There have been presidents in the past that I did not like because I did not agree with their political platforms, but never did I feel as though what they were doing was morally reprehensible and ethically unacceptable, that it endangered the rights of so many different groups of people. This president, administration, and those who support him have shown with their actions that they do not have the same values and morals that I cling to. They do not believe in a separation of church and state; they do not treat people equally or with compassion; they do not care about long term sustainability of the environment; they believe the LGBTQI community are sinners and not deserving of the same rights to access health care or be protected as a citizen of this country as straight Christian Americans; they do not see the harm in tolerating white supremist groups; they are not offended that the president has made it acceptable to mock people with handicaps; they do not find it disgusting that the president belittles the value of women with his bragging that he can “grab ’em by the pussy. You can do anything.”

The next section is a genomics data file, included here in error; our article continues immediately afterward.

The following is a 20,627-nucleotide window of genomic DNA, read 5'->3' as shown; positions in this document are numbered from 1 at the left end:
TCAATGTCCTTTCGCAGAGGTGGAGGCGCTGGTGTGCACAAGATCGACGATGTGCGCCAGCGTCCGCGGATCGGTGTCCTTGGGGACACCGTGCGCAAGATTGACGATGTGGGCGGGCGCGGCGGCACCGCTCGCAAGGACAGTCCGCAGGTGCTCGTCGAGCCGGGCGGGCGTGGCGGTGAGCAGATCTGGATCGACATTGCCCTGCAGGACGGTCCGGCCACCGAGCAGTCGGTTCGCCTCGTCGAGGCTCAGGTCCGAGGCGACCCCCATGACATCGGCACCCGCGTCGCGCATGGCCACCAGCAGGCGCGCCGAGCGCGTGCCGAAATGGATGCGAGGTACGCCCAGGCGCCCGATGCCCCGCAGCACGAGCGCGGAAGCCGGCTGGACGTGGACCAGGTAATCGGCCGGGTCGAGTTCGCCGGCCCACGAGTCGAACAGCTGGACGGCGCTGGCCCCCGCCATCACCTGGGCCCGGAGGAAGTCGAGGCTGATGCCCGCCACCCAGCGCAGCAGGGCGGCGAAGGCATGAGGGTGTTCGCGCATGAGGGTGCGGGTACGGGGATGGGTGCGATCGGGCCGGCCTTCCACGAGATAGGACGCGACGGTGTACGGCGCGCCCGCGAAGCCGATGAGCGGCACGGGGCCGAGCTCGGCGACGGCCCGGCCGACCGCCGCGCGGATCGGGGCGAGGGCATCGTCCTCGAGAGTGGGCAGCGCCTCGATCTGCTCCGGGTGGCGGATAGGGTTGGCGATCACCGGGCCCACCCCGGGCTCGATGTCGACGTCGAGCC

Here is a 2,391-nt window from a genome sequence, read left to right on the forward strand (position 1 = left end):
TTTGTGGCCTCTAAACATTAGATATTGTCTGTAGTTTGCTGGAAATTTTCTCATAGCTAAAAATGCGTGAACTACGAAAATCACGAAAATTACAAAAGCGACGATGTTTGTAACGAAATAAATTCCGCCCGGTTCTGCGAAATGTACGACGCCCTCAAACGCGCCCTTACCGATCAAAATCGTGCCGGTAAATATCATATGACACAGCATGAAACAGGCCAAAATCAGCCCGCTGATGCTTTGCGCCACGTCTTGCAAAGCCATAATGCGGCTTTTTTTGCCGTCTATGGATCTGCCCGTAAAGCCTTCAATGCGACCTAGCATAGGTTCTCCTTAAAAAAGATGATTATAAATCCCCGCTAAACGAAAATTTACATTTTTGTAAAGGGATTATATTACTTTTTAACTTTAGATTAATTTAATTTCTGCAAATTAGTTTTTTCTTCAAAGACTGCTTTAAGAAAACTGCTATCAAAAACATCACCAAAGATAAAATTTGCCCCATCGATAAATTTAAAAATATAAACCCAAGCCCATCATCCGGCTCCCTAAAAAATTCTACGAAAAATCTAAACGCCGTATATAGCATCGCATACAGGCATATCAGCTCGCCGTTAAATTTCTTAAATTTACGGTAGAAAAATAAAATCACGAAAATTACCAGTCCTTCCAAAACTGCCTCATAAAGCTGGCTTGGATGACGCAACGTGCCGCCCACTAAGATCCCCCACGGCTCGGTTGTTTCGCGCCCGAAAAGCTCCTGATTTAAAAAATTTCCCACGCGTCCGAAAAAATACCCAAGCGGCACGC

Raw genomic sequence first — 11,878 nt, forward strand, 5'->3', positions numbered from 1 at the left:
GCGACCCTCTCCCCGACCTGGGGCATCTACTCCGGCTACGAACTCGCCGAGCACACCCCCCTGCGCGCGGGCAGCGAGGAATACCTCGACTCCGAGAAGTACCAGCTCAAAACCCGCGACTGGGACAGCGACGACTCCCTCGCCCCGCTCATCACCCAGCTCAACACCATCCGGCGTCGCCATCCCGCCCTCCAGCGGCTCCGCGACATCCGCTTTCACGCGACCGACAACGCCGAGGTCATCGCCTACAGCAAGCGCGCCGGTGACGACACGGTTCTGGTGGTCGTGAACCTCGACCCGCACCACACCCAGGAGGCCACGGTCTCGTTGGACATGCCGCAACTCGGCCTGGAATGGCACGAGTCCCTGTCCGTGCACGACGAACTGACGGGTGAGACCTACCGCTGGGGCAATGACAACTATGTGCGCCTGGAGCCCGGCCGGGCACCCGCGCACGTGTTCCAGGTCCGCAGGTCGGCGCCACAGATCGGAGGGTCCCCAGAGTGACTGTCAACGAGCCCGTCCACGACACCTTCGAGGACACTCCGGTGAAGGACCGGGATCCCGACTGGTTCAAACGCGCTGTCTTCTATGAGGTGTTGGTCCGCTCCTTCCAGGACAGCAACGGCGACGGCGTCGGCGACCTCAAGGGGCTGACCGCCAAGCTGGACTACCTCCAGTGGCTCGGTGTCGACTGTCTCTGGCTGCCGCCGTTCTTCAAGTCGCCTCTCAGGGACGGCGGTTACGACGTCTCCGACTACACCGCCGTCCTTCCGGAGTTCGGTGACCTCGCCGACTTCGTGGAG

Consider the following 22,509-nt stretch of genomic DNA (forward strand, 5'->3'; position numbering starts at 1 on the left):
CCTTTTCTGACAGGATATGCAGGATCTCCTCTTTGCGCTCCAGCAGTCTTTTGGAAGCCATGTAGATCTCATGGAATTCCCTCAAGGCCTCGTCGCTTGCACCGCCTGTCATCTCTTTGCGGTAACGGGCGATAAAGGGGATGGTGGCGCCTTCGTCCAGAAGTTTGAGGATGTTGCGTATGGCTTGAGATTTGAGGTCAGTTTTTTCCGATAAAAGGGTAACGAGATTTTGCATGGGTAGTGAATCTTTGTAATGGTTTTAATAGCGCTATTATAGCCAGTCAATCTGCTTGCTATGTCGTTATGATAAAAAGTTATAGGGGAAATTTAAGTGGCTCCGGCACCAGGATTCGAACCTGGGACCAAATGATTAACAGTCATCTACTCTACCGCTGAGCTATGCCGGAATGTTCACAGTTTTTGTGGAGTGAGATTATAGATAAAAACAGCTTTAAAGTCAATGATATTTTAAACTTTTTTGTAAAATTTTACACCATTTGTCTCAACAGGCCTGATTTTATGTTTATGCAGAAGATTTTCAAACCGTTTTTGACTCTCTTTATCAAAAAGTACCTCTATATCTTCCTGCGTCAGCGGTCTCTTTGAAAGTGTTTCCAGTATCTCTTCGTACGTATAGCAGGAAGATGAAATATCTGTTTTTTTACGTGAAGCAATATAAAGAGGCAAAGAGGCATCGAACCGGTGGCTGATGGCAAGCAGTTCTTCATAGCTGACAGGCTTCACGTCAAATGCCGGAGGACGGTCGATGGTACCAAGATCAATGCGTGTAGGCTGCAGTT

I find all of the above to be a direct affront to the values and morals I cling to because I believe people have a right to be treated fairly, heard when they feel they are oppressed, and are deserving of basic human rights regardless their sexual orientation, religious beliefs, race, or socio-economic standing. And I don’t want to validate those who support this in any way.

So this is why I am feeling lonely and isolated. I feel disconnected from a lot of people in my life whom I have loved, admired, respected, and cherished for many years because now I don’t know how to talk to them or be around them.I can’t even begin to fathom how they can deny the injustice, oppression, and harm that is being fostered by this administration. Are their values, morals, and empathy for anyone who is not just like them so skewed as to think this is all OK?

There is no intellectual debate or reasoning, and the resulting conversations are disheartening, deflating, and depressing. Now the conversations feel surreal as they mock facts and spew conspiracy theories. I feel like I’m the new girl in middle school again, living in a bubble of isolation; but the bubble and resulting loneliness isn’t because of social distancing due to COVID — it’s because of social distancing due to avoiding inevitably futile conversations that result in an increasing chasm.

I’ve become quite comfortable social distancing, but it is lonely knowing that I may not have the same social circle when I finally emerge from my bubble.

Traveler and writer at www.travelingwritingblogging.com. Bitten by the writing and wanderlust bugs as a child, I am fascinated by many people and places.